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Obaseki decries dislocation in Nigeria’s education system

17 Feb 2024


links inconsistency to irregular migration, human trafficking

The Edo State Governor, Mr. Godwin Obaseki, has decried the dislocation in Nigeria’s education system, linking the inconsistency to the high level of irregular migration and human trafficking in the country.

The governor, who spoke to journalists in Benin City, said his government is changing the narrative and has, over the past seven years, focused on reforming and strengthening the State’s education system using the Edo Basic Education Sector Transformation (EdoBEST).

He stated that the success recorded by his administration in the fight against human trafficking and illegal migration in the State is linked to reforms in the education sector as well as programmes and projects to equip and build the capacity of Edo youths to become globally competitive.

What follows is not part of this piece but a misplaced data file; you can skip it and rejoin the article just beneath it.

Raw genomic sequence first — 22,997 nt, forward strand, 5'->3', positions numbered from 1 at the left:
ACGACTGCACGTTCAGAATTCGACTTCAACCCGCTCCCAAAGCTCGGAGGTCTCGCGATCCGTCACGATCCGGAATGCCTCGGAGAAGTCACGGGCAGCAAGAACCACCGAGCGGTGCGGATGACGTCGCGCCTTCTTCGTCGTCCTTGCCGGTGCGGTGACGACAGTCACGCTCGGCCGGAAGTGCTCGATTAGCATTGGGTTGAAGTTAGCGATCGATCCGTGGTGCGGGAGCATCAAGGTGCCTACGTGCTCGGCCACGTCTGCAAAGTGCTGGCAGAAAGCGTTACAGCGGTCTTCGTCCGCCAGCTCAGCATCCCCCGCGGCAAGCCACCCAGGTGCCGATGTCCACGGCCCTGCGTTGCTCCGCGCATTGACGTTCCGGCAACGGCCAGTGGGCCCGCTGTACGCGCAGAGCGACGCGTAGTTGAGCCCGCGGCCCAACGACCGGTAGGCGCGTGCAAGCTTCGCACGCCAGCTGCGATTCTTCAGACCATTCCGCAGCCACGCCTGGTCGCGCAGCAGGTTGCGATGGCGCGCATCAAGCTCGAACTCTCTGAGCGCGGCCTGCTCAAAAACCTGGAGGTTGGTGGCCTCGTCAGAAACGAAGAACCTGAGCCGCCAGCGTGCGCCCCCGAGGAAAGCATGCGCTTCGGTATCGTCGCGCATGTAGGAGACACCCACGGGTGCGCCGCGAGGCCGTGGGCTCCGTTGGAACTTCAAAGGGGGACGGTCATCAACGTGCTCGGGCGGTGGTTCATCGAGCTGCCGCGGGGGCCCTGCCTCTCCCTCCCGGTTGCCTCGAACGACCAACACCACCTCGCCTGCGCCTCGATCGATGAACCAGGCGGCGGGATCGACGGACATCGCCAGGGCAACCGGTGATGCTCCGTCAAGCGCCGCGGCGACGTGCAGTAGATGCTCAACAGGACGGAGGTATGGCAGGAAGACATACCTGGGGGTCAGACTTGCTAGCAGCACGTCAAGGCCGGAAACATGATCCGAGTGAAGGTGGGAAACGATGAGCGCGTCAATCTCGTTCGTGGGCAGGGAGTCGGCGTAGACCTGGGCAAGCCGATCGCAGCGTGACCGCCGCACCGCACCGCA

According to Obaseki, “Re-enacting basic education in the State has thrown up several issues and shows us the dislocation in our educational policies and how it's affecting the whole chain. The breakdown of our basic education is one of the root causes of irregular migration and has led to human trafficking in the State.”

The governor noted, “We embarked on EdoBEST to change the narrative. We decided to set up an education fund to encourage more students to go to school. We also focused on teachers to improve the learning standards. Five years on, we can now see a reversal and rapid improvement in learning outcomes.”

On efforts by his administration to transform the State’s tertiary education system following the success recorded at the basic and secondary education level, Obaseki noted, “We are committed to sustaining the revamp in our tertiary education system. All our local government areas have been connected with fiber as we have almost 2,000km of fiber across Edo State. It’s our priority that tertiary schools in the State are connected as it supports distance learning.”

He further charged, “We have to focus on what tertiary education should be and how we should rethink tertiary education to provide the manpower that we urgently need to improve productivity. We should wake up as a nation as our problem in Nigeria is not the exchange rate but productivity. We are not training our children to understand this and be productive.”

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